It highlighted one of the main truisms of international relations. If you want a liberal world, you are going to have to use illiberal methods, including force, to protect it.

In last year's presidential campaign Donald Trump's rhetoric suggested that more of the same would be expected. He railed against getting involved in foreign wars, threatened to pull out of NATO and questioned the security guarantees to Japan. As a result it was a shock when he responded to President Assad's chemical attack with a surgical military strike. However, although the military target was an airfield the real message of the attack was directed to the governments in Moscow, Pyongyang and Beijing. It was a message that America was back and that it would act if it saw things it didn't like.

If you look at his national security team, it is in reality a pretty traditional republican security team that appears to be reverting to a traditional republican security position. In many ways it was Obama who openly sought to break with the traditional Washington foreign policy establishment and it appears, at least at the moment, that Trump is not the radical on foreign policy that many people expected.

And it is squarely in America's interests to ensure that Putin or Kim Jung Un are put back in their box. As a continental nation with both Pacific and Atlantic coastlines the US sees the whole world as its sphere of influence. It has seen what happens to the world when it doesn't act and that eventually a lack of action abroad will lead to security challenges at home. In International Relations, the world is a lot safer when it looks like you politically and for America that is democratic and liberal.

us air craft carrier

So where does this play out from here?

We are in for a time of extreme instability. The US will need to reassert itself to try to wrestle the initiative back yet this will not be as easy. Already Russia is reacting with very hostile rhetoric and it remains to be seen what North Korea's reaction to the appearance of an American naval battle group off its shores will be.  For it is North Korea that is America's biggest challenge. The regime there has advanced quickly to develop nuclear weapons and may soon have the ability to launch nuclear strikes on the US. The US government can never tolerate that level of insecurity, yet it doesn't really want to attack those facilities in North Korea unless it really has to, given the vulnerable strategic position of Seoul. So we return to the traditional game of international politics, a great game of chicken so to speak.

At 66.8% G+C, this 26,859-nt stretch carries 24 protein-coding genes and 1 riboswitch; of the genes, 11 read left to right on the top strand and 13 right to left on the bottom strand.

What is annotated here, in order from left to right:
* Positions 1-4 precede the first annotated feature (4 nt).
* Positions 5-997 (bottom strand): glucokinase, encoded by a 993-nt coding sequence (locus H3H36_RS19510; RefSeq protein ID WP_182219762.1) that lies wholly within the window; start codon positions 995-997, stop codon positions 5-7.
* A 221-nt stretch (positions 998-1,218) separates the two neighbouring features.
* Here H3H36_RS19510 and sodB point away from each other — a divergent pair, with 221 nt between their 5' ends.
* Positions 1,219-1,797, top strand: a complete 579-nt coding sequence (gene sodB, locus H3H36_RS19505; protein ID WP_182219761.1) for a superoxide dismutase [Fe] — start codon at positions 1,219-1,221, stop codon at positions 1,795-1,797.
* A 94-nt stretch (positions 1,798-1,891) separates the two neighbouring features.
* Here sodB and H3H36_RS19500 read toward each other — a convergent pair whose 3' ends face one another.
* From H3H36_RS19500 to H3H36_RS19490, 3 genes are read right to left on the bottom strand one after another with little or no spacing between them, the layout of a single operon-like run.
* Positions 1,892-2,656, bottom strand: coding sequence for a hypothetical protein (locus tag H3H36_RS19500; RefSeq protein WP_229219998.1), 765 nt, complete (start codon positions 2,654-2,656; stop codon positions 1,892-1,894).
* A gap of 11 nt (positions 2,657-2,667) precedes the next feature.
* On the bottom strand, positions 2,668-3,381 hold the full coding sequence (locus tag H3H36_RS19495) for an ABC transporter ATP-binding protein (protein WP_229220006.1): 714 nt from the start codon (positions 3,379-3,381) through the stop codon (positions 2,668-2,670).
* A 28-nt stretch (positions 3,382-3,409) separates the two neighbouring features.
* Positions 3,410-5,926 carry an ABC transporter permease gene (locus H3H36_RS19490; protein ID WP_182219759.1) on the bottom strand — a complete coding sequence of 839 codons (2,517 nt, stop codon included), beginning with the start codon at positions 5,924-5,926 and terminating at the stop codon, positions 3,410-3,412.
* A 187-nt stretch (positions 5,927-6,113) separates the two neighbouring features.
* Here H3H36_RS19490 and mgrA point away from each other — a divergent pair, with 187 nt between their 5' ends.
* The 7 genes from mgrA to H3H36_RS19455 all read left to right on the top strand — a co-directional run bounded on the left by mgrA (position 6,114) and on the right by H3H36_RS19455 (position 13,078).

The North Korean regime doesn't want to provoke total war with the US, nor does Russia or China or anyone. The result would be the certain end of the regime in those countries, for none can win a war against the US. So they will push it as far as they can without provoking total war mindful of the fact that the US doesn't want total war either. North Korea may not yet be able to hit the US but it could devastate South Korea and Japan. Russia and China could destroy much of the US & Europe, even while losing a war.  So the question is how far will these countries go (particularly North Korea) to resist the US returning to its position of hegemony in their own backyards, as the perception is that it is a zero sum game, any gain in influence (even if it is just regaining lost influence) for the US is seen as a loss of influence for North Korea, Russia and China.

So therein lies the dilemma the world currently faces. The US is trying to regain its lost influence over the last eight years, but this can easily be misinterpreted and lead to a wider conflict. In order to stop North Korea gaining nukes capable of hitting the US, the US will have to show it is serious. The Syria strikes were all part of that. But will it be enough? Will the US have to use more force and if they do, how will the North Koreans react, will they misinterpret it as an attempt to overthrow the regime and decide that overwhelming force against South Korea is their only hope of survival? Will an isolated skirmish lead to a wider war? Or will it, more likely, lead to the negotiating table and the US using the traditional offering of aid and money to temporarily delay the North Korean nuclear programme?

All these are unknowns, but the known is that the US under Donald Trump will not be as isolationist as it was under Barack Obama. This is good for the liberal global order but it will involve inevitable instability as those countries which were able to make hay under the old administration will have to decide whether they accept the re-emerging of the traditional American role. Any misunderstanding along the way could easily slip us into war.

The irony is that Donald Trump, elected as the great outsider, is actually reaffirming America's traditional role in the world. However the world today is more volatile than it's been for many years and he will face many foreign policy challenges over the next few years, all with the potential to spiral out of control. We have to hope that cool heads prevail on all sides.